Pollinators are responsible for 1 out of every 3 bites of food.

Let that sink in.

Pollinators are also responsible for:

· ½ of the world’s oils, fibers and raw materials

· preventing soil erosion

· increasing carbon sequestration

Without pollinators there would be no ecosystems; there would be no us.

Yet moths, flies, beetles, bees, wasps, other insects, small mammals and bats are often perceived as pests by homeowners who think they fly in the face of a flawless yard. And they think it’s ok to use 10 times more pesticides per acre to obliterate them than farmers do.

But the truth is the perfect lawn comes at a cost. Pesticides, including herbicides, insecticides and rodenticides put pollinators, birds, amphibians and other wildlife in harm’s way, not to mention humans and pets too.

Since pesticides pose a threat to our immune and respiratory systems, studies show they could make those exposed more susceptible to COVID-19, as if it wasn’t lethal enough on its own.

The time is now—we must stop killing ourselves and the environment with pesticides.

Know the risk factors

Of the 30 most commonly used lawn pesticides, 30 are toxic to fish and other aquatic organisms vital to our ecosystem, 29 are toxic to bees, 14 are toxic to mammals, and 22 are toxic to birds.

Three billion birds in North America have been lost in the last 50 years in part because of pesticides on lawns.

In 2013, the largest mass bumblebee death was recorded after a pesticide application—50,000 bees representing 300 colonies.

Monarch butterflies have declined by 90% in the last 20 years. Insect populations have declined 45 percent globally since 1974.

Of the 30 most commonly used lawn pesticides, 17 are possible or known carcinogens, 18 have the potential to disrupt the hormonal system, 19 are linked to reproductive effects and sexual dysfunction, 11 have been linked to birth defects, 14 are neurotoxic, 24 can cause kidney or liver damage, and 25 are irritants.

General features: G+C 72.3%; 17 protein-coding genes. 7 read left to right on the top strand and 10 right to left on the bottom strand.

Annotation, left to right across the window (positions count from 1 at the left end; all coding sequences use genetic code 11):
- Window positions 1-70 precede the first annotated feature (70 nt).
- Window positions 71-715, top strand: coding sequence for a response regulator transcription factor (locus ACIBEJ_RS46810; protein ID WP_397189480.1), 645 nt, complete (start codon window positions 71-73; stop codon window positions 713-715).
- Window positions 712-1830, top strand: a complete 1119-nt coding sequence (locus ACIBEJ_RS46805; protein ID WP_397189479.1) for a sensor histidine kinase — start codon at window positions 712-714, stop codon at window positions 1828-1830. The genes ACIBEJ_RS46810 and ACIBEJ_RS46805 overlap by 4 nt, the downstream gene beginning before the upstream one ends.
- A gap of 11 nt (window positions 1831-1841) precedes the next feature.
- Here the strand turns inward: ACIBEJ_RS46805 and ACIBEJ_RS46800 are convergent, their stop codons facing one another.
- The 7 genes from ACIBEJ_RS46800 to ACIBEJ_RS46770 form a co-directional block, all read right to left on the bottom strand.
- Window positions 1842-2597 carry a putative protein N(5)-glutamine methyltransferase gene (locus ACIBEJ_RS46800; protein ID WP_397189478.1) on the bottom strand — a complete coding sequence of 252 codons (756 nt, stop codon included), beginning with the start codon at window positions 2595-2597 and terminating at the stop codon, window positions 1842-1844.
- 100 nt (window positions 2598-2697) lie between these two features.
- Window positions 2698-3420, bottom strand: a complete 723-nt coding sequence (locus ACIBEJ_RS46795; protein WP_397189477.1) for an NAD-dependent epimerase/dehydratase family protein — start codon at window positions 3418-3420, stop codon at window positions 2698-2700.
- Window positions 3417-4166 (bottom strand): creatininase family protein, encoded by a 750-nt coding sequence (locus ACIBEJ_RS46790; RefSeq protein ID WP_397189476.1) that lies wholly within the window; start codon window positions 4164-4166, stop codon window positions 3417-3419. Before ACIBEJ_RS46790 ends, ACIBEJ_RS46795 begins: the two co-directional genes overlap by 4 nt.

Roundup, the most popular weed killer in the world, has as its most active ingredients glyphosate and 2,4-D, which are particularly toxic and dangerous. Recently a jury awarded more than $2 billion to people who got cancer from glyphosate exposure.

Of the 30 most commonly used lawn pesticides, 19 are detected in groundwater and 20 have the ability to leach into drinking water sources.

Studies show that use of professionally applied pesticides is associated with a significant 70 percent higher risk of canine malignant lymphoma.

Helping the little beings who run the world is easy

We have the power to slow the rate of extinction in our own backyards, and that’s empowering. Our backyards are essentially wildlife preserves that represent the last chance we have for sustaining plants and animals once common throughout the U.S.

It’s easy to go pesticide free as organic and garden care companies are mainstream.

You can even test your own soil to learn what needs to be added and if the pH needs to be adjusted through the Cooperative Extension Service of a state university or soil lab. Ask for organic fertilizers options.

If your soil is hard, compacted and full of weeds or bare spots, aerate it. Use grass seed on bare spots to crowd out weeds. Apply corn gluten meal as a pre-emergent for weed prone areas.

Weeds that are not pulled and removed can be sprayed with horticultural vinegar. Contact local organic lawn and garden care companies for a consultation.

Plant the right plants

Let go of the old habit of planting things because they look pretty but are not ecologically helpful. It’s crucial to include native plants in your yard. For example, if you live in a mid-Atlantic or New England state you can support more than 100 species of bees just by cultivating these six plants: goldenrod (which are #1 in supporting native bees), asters, violets, sunflowers, evening primrose, willows. One good resource is the National Wildlife Federation’s Native plant finder (nwf.org/NativePlantFinder).

Don’t stop there

We can’t forget that the choices we make at the grocery store have an impact on pollinators and insects too. When you choose organic fruits and vegetables grown without pesticides, you’re not only saying pollinators and insects matter, you’re saying you care about biodiversity in general.